AUSTIN – Gov. George W. Bush gave a lukewarm endorsement of the state’s $ 130 million-a-year bilingual education system yesterday, saying some of the programs work but others do not.
“I think sometimes the bilingual education establishment tends to lock children within the confines of the bilingual system and thereby slowing progress toward learning to speak English,” said Bush, without offering specifics.
“It ought to be a transition program as opposed to a program unto itself. And those programs ought to be changed,” he added.
Bilingual education has become a lightening-rod issue in California, where voters will decide next month whether to cut off funding for the programs altogether. In addition, U.S. Rep. Tom DeLay,, R-Sugar Land, has proposed cutting off federal funds that support bilingual programs.
Bush’s re-election opponent, Democratic Land Commissioner Garry Mauro, called DeLay’s bill “demagoguery to the radical wing of the Republican party,” and said he believes “bilingual education works.
Bush, a Republican who has won kudos for reaching out to Hispanics, said he did not know enough about DeLay’s proposal to comment on it. But he said bilingual education in many instances can be helpful.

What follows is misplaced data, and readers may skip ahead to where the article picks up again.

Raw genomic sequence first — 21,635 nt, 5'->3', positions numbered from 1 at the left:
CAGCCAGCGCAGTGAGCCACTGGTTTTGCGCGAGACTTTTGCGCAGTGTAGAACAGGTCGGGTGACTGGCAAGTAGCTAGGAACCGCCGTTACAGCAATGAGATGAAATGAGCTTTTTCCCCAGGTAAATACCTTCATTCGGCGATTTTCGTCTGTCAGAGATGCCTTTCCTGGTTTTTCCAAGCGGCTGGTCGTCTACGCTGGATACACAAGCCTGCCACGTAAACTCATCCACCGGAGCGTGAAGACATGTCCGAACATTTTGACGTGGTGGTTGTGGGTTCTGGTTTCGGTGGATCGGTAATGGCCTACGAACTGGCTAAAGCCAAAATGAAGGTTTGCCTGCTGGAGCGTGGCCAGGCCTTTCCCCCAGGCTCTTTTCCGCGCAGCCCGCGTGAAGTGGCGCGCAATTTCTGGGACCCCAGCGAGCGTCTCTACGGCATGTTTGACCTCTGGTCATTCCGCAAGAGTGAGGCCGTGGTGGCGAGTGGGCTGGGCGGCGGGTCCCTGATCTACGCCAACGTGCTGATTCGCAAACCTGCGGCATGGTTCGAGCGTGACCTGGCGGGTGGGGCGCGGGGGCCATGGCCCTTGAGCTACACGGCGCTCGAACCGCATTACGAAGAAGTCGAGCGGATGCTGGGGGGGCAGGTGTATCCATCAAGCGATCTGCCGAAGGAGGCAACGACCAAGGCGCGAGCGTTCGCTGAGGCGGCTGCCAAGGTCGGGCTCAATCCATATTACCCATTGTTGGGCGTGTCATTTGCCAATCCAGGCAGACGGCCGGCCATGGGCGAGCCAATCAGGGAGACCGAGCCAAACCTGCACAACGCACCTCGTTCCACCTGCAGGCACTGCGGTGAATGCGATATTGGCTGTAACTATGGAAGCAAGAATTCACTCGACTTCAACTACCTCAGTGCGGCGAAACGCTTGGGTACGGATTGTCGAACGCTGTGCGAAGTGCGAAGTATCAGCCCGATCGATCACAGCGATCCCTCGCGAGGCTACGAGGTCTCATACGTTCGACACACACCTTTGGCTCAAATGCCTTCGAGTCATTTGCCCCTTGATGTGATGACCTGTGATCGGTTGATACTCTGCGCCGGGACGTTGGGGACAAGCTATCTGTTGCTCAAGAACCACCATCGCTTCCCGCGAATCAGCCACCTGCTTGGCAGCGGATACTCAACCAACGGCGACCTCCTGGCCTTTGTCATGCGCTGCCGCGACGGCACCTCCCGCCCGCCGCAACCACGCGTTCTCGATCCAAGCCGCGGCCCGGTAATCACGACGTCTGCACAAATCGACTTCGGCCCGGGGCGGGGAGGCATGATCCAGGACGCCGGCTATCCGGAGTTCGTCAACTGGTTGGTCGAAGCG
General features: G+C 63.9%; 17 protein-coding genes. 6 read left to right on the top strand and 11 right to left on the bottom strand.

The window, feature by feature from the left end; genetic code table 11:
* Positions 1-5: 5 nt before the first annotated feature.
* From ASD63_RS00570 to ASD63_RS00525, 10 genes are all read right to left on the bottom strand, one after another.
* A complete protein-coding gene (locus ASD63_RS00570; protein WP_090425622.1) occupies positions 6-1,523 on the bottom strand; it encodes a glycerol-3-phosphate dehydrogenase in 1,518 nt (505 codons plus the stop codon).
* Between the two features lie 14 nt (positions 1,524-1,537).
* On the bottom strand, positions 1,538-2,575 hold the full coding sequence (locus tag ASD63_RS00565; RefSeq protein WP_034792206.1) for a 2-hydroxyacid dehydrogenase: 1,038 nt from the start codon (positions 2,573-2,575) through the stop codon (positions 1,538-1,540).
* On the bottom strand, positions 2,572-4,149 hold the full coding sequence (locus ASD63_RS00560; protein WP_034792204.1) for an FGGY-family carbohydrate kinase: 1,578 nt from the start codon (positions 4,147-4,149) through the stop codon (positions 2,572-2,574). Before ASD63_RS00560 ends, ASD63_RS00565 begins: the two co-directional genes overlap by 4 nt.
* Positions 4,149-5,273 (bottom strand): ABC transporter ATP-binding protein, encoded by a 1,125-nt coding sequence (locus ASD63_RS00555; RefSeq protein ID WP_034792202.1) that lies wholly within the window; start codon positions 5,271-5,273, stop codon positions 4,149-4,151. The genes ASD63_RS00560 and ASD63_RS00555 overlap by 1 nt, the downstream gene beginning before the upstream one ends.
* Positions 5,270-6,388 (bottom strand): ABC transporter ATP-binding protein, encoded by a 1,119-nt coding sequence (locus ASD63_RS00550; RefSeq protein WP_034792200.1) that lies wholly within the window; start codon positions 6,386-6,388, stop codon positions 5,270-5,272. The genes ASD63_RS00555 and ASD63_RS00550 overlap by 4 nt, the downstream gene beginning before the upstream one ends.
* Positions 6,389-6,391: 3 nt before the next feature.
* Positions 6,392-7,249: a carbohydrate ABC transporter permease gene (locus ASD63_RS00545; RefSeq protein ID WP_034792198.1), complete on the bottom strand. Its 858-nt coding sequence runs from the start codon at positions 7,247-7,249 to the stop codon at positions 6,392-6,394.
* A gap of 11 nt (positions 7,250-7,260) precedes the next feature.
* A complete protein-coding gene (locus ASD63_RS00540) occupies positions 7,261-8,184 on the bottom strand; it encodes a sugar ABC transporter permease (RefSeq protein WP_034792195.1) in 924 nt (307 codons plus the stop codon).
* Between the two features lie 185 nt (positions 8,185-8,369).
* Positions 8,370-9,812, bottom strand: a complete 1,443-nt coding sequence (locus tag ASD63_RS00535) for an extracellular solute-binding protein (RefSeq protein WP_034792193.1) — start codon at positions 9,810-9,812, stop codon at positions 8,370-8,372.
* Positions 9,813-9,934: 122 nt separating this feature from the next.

“We’ve got a lot of first-generation, Spanish-speaking students that come in and the bilingual program may be just what’s needed to help them transition into the English language,” Bush said.
“The key is to stay focused on the goal, which is excellence in English,” he said. Bush describes his education philosophy as “English plus,” which he says “recognizes the important richness that other languages and cultures bring to our nation of immigrants. ” Texas spends a little more than $ 130 million per year on bilingual education programs – $ 112 million from state money and about $ 19 million a year from the federal government – said Debbie Graves Ratcliff, a spokeswoman for the Texas Education Agency.
The figure includes funds spent on English as a second language instruction and traditional bilingual programs, in which students are taught some subjects in their native language.
Ratcliff said DeLay’s bill, if enacted, would cut $ 10 million from the federal funding.
There were 447,343 students in bilingual or ESL programs in Texas during the last school year, or 11.7 percent of the 3.8 million children in the public education system, officials said. The figure slightly exceeds the number of students in special education classes.
In the 1991-92 school year, Ratcliff said students receiving bilingual education (including ESL) instruction accounted for 8.9 percent of the total enrollment.
Mauro agreed with Bush that not all of the bilingual programs are working as intended.
Jay Root, (512) 476-4294